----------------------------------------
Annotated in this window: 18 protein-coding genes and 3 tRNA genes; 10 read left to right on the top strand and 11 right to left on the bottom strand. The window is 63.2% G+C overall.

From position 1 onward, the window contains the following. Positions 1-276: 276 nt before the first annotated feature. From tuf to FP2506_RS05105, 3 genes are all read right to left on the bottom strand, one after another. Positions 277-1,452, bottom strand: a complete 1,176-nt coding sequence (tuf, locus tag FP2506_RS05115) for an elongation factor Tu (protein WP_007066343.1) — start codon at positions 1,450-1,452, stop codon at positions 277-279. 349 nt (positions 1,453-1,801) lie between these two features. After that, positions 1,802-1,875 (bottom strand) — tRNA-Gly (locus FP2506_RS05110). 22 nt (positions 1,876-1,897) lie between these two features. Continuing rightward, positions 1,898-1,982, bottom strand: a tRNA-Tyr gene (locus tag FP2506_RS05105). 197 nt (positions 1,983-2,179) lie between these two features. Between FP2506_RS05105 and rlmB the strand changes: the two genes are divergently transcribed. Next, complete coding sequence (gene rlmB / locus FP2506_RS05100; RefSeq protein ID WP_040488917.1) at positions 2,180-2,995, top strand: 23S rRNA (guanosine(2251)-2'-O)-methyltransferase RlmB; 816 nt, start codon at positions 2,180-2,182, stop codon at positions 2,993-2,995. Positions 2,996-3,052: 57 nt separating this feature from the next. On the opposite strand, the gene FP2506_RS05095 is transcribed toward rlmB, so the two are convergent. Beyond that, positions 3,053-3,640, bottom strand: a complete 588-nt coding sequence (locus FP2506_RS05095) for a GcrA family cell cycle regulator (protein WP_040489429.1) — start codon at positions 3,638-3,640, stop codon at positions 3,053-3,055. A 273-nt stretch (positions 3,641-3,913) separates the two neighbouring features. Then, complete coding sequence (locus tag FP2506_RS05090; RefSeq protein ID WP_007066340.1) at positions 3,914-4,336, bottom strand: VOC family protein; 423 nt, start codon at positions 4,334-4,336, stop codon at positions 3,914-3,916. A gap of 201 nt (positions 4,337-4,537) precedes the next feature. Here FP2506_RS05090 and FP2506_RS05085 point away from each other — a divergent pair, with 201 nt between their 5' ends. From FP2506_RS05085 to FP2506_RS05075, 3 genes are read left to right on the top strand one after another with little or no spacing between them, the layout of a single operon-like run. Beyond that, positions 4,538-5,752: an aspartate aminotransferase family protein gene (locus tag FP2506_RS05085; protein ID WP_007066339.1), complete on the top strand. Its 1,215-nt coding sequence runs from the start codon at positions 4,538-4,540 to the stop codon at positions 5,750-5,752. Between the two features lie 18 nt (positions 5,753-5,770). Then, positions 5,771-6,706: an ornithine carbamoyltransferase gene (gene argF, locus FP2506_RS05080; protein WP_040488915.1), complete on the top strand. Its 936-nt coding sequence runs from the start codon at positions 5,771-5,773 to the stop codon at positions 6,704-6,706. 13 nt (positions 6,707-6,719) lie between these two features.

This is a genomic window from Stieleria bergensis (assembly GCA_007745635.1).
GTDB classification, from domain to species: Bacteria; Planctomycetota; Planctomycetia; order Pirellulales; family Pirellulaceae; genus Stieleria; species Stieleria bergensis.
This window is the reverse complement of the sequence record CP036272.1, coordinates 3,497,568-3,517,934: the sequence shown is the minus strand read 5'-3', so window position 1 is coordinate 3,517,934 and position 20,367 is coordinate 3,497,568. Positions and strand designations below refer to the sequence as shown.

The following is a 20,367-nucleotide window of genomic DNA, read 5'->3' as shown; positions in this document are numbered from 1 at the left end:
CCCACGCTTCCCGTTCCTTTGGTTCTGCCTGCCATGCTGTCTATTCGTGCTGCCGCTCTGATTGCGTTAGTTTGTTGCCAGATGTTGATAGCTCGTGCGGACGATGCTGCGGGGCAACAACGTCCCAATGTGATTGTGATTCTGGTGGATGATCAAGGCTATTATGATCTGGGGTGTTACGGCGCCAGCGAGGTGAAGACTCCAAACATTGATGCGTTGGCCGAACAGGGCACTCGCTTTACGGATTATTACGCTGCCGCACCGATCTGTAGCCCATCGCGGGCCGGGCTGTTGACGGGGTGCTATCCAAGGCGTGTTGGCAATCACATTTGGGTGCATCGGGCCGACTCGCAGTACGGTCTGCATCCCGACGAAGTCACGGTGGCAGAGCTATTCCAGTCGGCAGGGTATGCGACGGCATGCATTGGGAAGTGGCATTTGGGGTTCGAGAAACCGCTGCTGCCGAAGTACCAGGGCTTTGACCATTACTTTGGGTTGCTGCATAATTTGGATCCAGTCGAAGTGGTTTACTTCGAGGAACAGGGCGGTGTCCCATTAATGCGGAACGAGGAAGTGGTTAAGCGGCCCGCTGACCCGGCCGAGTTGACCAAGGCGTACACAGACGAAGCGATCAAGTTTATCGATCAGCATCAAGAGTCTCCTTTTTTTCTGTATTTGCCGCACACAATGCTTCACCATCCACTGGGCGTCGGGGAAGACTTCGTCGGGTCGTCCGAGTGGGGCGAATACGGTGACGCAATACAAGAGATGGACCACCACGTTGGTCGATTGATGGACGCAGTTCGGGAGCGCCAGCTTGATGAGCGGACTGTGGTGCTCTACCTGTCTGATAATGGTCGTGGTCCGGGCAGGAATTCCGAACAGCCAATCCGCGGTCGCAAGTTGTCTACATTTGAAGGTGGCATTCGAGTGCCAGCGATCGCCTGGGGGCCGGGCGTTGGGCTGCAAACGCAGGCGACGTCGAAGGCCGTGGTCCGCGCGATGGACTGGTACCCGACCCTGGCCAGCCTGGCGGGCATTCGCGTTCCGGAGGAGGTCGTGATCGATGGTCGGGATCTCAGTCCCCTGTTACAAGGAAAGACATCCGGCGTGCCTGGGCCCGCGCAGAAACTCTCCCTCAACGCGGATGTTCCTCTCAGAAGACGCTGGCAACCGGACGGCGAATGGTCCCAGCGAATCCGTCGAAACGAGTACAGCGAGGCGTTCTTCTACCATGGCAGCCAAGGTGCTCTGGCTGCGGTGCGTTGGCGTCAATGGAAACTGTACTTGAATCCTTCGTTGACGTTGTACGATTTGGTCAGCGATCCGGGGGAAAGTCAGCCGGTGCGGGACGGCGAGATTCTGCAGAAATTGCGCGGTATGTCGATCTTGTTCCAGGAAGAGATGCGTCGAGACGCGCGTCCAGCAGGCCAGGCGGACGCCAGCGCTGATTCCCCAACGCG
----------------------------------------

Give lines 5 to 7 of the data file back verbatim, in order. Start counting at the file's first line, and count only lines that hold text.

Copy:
This window is the reverse complement of the sequence record CP036272.1, coordinates 3,497,568-3,517,934: the sequence shown is the minus strand read 5'-3', so window position 1 is coordinate 3,517,934 and position 20,367 is coordinate 3,497,568. Positions and strand designations below refer to the sequence as shown.

The following is a 20,367-nucleotide window of genomic DNA, read 5'->3' as shown; positions in this document are numbered from 1 at the left end:
CCCACGCTTCCCGTTCCTTTGGTTCTGCCTGCCATGCTGTCTATTCGTGCTGCCGCTCTGATTGCGTTAGTTTGTTGCCAGATGTTGATAGCTCGTGCGGACGATGCTGCGGGGCAACAACGTCCCAATGTGATTGTGATTCTGGTGGATGATCAAGGCTATTATGATCTGGGGTGTTACGGCGCCAGCGAGGTGAAGACTCCAAACATTGATGCGTTGGCCGAACAGGGCACTCGCTTTACGGATTATTACGCTGCCGCACCGATCTGTAGCCCATCGCGGGCCGGGCTGTTGACGGGGTGCTATCCAAGGCGTGTTGGCAATCACATTTGGGTGCATCGGGCCGACTCGCAGTACGGTCTGCATCCCGACGAAGTCACGGTGGCAGAGCTATTCCAGTCGGCAGGGTATGCGACGGCATGCATTGGGAAGTGGCATTTGGGGTTCGAGAAACCGCTGCTGCCGAAGTACCAGGGCTTTGACCATTACTTTGGGTTGCTGCATAATTTGGATCCAGTCGAAGTGGTTTACTTCGAGGAACAGGGCGGTGTCCCATTAATGCGGAACGAGGAAGTGGTTAAGCGGCCCGCTGACCCGGCCGAGTTGACCAAGGCGTACACAGACGAAGCGATCAAGTTTATCGATCAGCATCAAGAGTCTCCTTTTTTTCTGTATTTGCCGCACACAATGCTTCACCATCCACTGGGCGTCGGGGAAGACTTCGTCGGGTCGTCCGAGTGGGGCGAATACGGTGACGCAATACAAGAGATGGACCACCACGTTGGTCGATTGATGGACGCAGTTCGGGAGCGCCAGCTTGATGAGCGGACTGTGGTGCTCTACCTGTCTGATAATGGTCGTGGTCCGGGCAGGAATTCCGAACAGCCAATCCGCGGTCGCAAGTTGTCTACATTTGAAGGTGGCATTCGAGTGCCAGCGATCGCCTGGGGGCCGGGCGTTGGGCTGCAAACGCAGGCGACGTCGAAGGCCGTGGTCCGCGCGATGGACTGGTACCCGACCCTGGCCAGCCTGGCGGGCATTCGCGTTCCGGAGGAGGTCGTGATCGATGGTCGGGATCTCAGTCCCCTGTTACAAGGAAAGACATCCGGCGTGCCTGGGCCCGCGCAGAAACTCTCCCTCAACGCGGATGTTCCTCTCAGAAGACGCTGGCAACCGGACGGCGAATGGTCCCAGCGAATCCGTCGAAACGAGTACAGCGAGGCGTTCTTCTACCATGGCAGCCAAGGTGCTCTGGCTGCGGTGCGTTGGCGTCAATGGAAACTGTACTTGAATCCTTCGTTGACGTTGTACGATTTGGTCAGCGATCCGGGGGAAAGTCAGCCGGTGCGGGACGGCGAGATTCTGCAGAAATTGCGCGGTATGTCGATCTTGTTCCAGGAAGAGATGCGTCGAGACGCGCGTCCAGCAGGCCAGGCGGACGCCAGCGCTGATTCCCCAACGCG